She laughed. “It’s fine. It’s not the first universe I’ve been to, nor will it be the last. This one’s pretty nice – at least the people aren’t tearing each other’s throats out. And space is a lot nicer in this world than it is in mine. This kind of space ship would fall apart in the deep space of the world I’m from.”
“Well, just know that you’ve become a very welcome face around here. Try not to be too much a stranger, okay? Some of the crew are concerned that you might be lonely.”
“I’m fine, but thanks for the concern. I’m used to being by myself, and the solitude is calming.”
“I understand. I’ll tell everyone that you’re okay.” I nodded again. “You’re from Earth, right?”
“An Earth on a different world.” I waited for Kiran to continue, but her voice drifted off, and she turned to look into the distance. The windows reflected the deep space we were in back at us, the distant stars.
“I’m kind of curious about what your universe is like. I don’t mean to pry, but I’ve never seen a…universe hopper like you.”
She laughed lightly, and the wisps of smoke evaporating from her head became thicker for a moment. “Maybe. But it’s a long story, for another time.”
“Alright.” I gave her one more nod, and bade farewell. She went back to staring out the window, unmoving.
“Yo, Phantom!” A voice broke into my cabin. “Can I crash?”
“Come in, Galius. What’s up?”
“Nothing. And that’s a problem.” The other man came in. Galius – my best friend since, well, forever – had been there when I decided to leave my home and buy a spaceship, stood by my side when I became a nomad trying to find a family. He became my first friend, and my first family. Even now, after having spent half his life on a space ship, he looked as energetic and youthful as ever – his head spikes were still sharp, his eyes still had a fire to them.
“How’s that a problem?” I asked innocently. “It means we’re not being shot at. And we have time to just sit and talk. It’s not relaxing?”
“It’s just a bit boring.” He shrugged. He fidgeted around, examined every corner of my cabin. For a Draconian, he was really wild sometimes – a stark contrast to the human Kiran I’d just talked to. “I mean, what’s the fun in just talking? I wanna blow stuff up.”
“Patience, Galius. Don’t go looking for trouble.” I turned up from my work, realized he’d scattered pretty much all the items on my desk. “Besides, I like the quiet. It’s nice to learn more about the crew.”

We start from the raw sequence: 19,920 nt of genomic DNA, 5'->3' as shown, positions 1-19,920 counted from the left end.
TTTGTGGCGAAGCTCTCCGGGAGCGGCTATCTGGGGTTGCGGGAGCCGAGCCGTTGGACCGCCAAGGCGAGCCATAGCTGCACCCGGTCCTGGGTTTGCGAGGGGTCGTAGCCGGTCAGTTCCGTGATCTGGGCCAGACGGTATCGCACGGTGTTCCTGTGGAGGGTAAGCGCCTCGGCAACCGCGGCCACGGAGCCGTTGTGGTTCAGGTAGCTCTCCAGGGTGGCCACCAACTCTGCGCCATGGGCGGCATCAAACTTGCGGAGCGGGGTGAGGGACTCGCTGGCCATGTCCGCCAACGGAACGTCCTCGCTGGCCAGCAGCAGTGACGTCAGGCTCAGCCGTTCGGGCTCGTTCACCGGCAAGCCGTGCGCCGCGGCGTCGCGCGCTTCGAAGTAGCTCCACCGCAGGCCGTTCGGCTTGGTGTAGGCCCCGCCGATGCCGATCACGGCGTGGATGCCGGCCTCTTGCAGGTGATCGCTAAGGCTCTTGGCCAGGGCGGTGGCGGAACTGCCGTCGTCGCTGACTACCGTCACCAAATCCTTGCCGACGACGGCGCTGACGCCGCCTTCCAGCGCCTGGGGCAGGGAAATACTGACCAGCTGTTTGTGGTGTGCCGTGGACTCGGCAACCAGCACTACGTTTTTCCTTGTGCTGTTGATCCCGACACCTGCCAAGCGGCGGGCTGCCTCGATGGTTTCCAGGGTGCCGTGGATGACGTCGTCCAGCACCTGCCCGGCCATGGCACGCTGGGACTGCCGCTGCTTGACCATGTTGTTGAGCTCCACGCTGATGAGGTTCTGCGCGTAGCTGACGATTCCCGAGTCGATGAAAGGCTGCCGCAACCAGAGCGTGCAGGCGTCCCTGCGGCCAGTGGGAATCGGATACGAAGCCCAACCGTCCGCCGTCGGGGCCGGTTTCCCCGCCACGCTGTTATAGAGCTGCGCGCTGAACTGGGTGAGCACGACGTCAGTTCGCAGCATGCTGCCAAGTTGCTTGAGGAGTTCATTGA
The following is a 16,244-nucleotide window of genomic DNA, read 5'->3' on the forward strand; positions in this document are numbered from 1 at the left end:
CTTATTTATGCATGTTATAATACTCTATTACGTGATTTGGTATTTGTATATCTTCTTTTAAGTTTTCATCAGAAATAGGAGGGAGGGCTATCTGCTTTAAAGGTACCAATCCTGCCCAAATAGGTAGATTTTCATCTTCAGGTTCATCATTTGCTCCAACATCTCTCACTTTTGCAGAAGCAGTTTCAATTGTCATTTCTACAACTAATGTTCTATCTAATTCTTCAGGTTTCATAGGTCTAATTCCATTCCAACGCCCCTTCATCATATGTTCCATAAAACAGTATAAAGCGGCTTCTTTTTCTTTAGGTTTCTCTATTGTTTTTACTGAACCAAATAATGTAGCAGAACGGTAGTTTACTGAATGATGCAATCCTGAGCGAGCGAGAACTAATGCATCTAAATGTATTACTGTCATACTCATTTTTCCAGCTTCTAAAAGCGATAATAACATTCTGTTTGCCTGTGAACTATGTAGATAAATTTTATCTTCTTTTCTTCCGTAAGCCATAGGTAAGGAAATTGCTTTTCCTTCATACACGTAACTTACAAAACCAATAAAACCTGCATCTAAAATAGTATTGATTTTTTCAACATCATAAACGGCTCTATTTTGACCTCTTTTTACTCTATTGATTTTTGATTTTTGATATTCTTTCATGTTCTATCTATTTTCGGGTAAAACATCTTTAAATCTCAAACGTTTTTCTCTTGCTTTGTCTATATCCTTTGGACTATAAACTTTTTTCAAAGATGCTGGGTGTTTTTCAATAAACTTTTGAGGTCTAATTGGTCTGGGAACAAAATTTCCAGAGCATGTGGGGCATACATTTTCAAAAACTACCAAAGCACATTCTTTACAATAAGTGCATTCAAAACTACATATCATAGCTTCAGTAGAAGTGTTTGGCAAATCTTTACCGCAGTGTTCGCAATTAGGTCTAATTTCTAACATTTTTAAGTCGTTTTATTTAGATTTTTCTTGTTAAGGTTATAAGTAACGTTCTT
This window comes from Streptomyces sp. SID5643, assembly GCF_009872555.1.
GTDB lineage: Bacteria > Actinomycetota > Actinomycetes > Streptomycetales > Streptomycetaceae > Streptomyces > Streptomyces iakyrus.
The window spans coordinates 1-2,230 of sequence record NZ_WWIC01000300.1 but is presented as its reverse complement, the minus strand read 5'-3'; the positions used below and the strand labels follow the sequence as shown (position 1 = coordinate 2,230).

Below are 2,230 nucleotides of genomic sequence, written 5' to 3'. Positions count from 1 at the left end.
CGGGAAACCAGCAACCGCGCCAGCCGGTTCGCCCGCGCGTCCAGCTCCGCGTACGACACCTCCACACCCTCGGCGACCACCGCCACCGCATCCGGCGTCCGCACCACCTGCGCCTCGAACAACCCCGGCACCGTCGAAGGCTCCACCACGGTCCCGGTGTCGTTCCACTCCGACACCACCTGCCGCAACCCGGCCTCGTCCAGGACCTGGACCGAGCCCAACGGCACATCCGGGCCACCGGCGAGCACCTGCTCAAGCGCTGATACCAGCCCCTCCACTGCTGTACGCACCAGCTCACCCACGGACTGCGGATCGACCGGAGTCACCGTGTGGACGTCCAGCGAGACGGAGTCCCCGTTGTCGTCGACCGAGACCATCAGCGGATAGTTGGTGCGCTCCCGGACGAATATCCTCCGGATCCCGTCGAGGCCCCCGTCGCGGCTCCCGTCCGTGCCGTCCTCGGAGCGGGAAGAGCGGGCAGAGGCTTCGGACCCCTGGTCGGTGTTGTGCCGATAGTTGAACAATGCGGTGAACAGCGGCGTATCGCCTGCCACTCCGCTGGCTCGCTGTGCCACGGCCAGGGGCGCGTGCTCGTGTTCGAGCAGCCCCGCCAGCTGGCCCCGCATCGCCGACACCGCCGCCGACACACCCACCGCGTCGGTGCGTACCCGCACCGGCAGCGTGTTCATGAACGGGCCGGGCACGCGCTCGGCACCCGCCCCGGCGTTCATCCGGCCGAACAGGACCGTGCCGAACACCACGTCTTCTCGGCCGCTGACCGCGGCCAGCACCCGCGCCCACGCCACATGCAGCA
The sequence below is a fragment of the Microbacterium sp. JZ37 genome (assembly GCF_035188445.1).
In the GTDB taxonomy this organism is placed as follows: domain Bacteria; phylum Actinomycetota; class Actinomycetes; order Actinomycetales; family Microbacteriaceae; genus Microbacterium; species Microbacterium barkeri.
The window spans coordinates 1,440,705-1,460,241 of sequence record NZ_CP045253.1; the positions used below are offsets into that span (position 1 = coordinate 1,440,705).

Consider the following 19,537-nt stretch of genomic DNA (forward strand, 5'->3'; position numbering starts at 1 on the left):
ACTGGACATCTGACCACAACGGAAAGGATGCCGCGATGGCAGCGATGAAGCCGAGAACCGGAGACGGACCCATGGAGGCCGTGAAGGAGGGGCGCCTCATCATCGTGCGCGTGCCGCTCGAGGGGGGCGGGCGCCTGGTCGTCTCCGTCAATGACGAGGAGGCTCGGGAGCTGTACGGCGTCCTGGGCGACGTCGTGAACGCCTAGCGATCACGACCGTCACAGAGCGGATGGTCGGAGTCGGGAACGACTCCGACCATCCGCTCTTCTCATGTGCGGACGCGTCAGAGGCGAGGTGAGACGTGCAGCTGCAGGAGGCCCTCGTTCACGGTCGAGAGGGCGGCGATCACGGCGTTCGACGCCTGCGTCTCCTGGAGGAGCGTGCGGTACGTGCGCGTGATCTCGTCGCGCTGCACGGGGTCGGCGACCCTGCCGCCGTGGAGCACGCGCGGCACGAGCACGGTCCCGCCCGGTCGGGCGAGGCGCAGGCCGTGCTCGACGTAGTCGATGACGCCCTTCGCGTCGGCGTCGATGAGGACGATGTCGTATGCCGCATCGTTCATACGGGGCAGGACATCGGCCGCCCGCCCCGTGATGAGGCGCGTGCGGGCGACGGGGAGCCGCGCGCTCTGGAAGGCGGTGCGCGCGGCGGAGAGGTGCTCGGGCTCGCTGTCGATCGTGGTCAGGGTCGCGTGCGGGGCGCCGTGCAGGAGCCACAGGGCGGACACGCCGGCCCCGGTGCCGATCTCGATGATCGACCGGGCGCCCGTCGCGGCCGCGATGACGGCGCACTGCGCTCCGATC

“Well, yeah. No question about that.” Galius put a hand on his head. “But, ah…no party animals on board. Kiran’s quiet beyond quiet, Veras scares me, and Thola’s a nervous train wreck. How can I even talk to them? I sometimes wonder if they’re all okay. Sometimes the whole crew looks like a party of depressives.”
“I think they’re fine. They’ll tell their stories when they’re comfortable with us, and with themselves. We are a family, Galius. You know that.”
“Yeah, of course.” He smirked. “A crazy, quiet, screwed-up family. The universe is screwed.”
“Hey, always stay optimistic, Galius. A little positivism goes a long way.” I’d abandoned any attempt at doing work by this point.
“Says you. Me? I’ve been in awkward conversation after awkward conversation. I feel like I’m gonna have to crawl into a hole at this point.”
“You’ve still got me.”
“I know, Phantom. But I gotta know the crew, you know? I mean, you seem to know everything about everyone, as if they just spill out their whole lives to you. And I can’t do anything except tell stupid jokes and horse around, maybe get a smile or two if I’m lucky. Do the others just like quiet brooding guys in helmets and bodysuits? Is it because I’m fat?”
“You’re not fat. And I don’t think it’s the helmet.” I tried not to laugh. “Maybe if you weren’t so obnoxious all the time you’d be able to actually hold conversation.”
“Maybe.” He shrugged. “Well, whatever. At least I’m here, eh? Otherwise you’d all just go crazy in your quiet-ness. Even you, Phantom. Have you ever told the crew your story?”
“Not yet. There will be a time for that.”
“Yeah, yeah, you say that. Just like everyone else says that. But if they are your family, they deserve to know you, Phantom. Especially if the world’s gonna end.”
“I’ll keep that in mind.”